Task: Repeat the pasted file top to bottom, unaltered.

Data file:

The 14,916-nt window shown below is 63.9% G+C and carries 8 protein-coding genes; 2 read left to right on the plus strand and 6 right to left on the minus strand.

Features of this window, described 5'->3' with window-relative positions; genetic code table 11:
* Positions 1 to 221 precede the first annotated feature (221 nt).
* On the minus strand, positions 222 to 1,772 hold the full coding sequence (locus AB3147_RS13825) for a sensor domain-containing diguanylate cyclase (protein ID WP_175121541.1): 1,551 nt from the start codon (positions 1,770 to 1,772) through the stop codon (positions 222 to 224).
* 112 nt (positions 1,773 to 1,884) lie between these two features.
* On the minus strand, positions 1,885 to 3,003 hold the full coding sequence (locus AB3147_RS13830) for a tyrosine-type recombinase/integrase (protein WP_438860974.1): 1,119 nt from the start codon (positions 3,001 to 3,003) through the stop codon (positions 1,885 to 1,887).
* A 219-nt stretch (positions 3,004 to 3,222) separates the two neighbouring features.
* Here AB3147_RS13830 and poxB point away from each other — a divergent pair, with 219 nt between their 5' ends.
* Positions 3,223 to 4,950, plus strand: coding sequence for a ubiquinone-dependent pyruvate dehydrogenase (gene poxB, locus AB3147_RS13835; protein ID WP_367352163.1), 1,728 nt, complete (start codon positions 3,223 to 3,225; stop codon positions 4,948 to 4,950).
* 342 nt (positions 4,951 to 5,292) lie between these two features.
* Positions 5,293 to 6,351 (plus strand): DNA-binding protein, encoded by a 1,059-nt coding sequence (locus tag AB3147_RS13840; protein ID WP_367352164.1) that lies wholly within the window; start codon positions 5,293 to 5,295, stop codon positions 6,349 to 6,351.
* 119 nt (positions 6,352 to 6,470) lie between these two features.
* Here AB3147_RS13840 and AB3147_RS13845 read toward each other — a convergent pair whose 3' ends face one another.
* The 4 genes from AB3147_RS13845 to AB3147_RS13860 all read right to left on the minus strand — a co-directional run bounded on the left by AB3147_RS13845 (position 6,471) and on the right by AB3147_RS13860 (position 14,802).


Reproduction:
The 14,916-nt window shown below is 63.9% G+C and carries 8 protein-coding genes; 2 read left to right on the plus strand and 6 right to left on the minus strand.

Features of this window, described 5'->3' with window-relative positions; genetic code table 11:
* Positions 1 to 221 precede the first annotated feature (221 nt).
* On the minus strand, positions 222 to 1,772 hold the full coding sequence (locus AB3147_RS13825) for a sensor domain-containing diguanylate cyclase (protein ID WP_175121541.1): 1,551 nt from the start codon (positions 1,770 to 1,772) through the stop codon (positions 222 to 224).
* 112 nt (positions 1,773 to 1,884) lie between these two features.
* On the minus strand, positions 1,885 to 3,003 hold the full coding sequence (locus AB3147_RS13830) for a tyrosine-type recombinase/integrase (protein WP_438860974.1): 1,119 nt from the start codon (positions 3,001 to 3,003) through the stop codon (positions 1,885 to 1,887).
* A 219-nt stretch (positions 3,004 to 3,222) separates the two neighbouring features.
* Here AB3147_RS13830 and poxB point away from each other — a divergent pair, with 219 nt between their 5' ends.
* Positions 3,223 to 4,950, plus strand: coding sequence for a ubiquinone-dependent pyruvate dehydrogenase (gene poxB, locus AB3147_RS13835; protein ID WP_367352163.1), 1,728 nt, complete (start codon positions 3,223 to 3,225; stop codon positions 4,948 to 4,950).
* 342 nt (positions 4,951 to 5,292) lie between these two features.
* Positions 5,293 to 6,351 (plus strand): DNA-binding protein, encoded by a 1,059-nt coding sequence (locus tag AB3147_RS13840; protein ID WP_367352164.1) that lies wholly within the window; start codon positions 5,293 to 5,295, stop codon positions 6,349 to 6,351.
* 119 nt (positions 6,352 to 6,470) lie between these two features.
* Here AB3147_RS13840 and AB3147_RS13845 read toward each other — a convergent pair whose 3' ends face one another.
* The 4 genes from AB3147_RS13845 to AB3147_RS13860 all read right to left on the minus strand — a co-directional run bounded on the left by AB3147_RS13845 (position 6,471) and on the right by AB3147_RS13860 (position 14,802).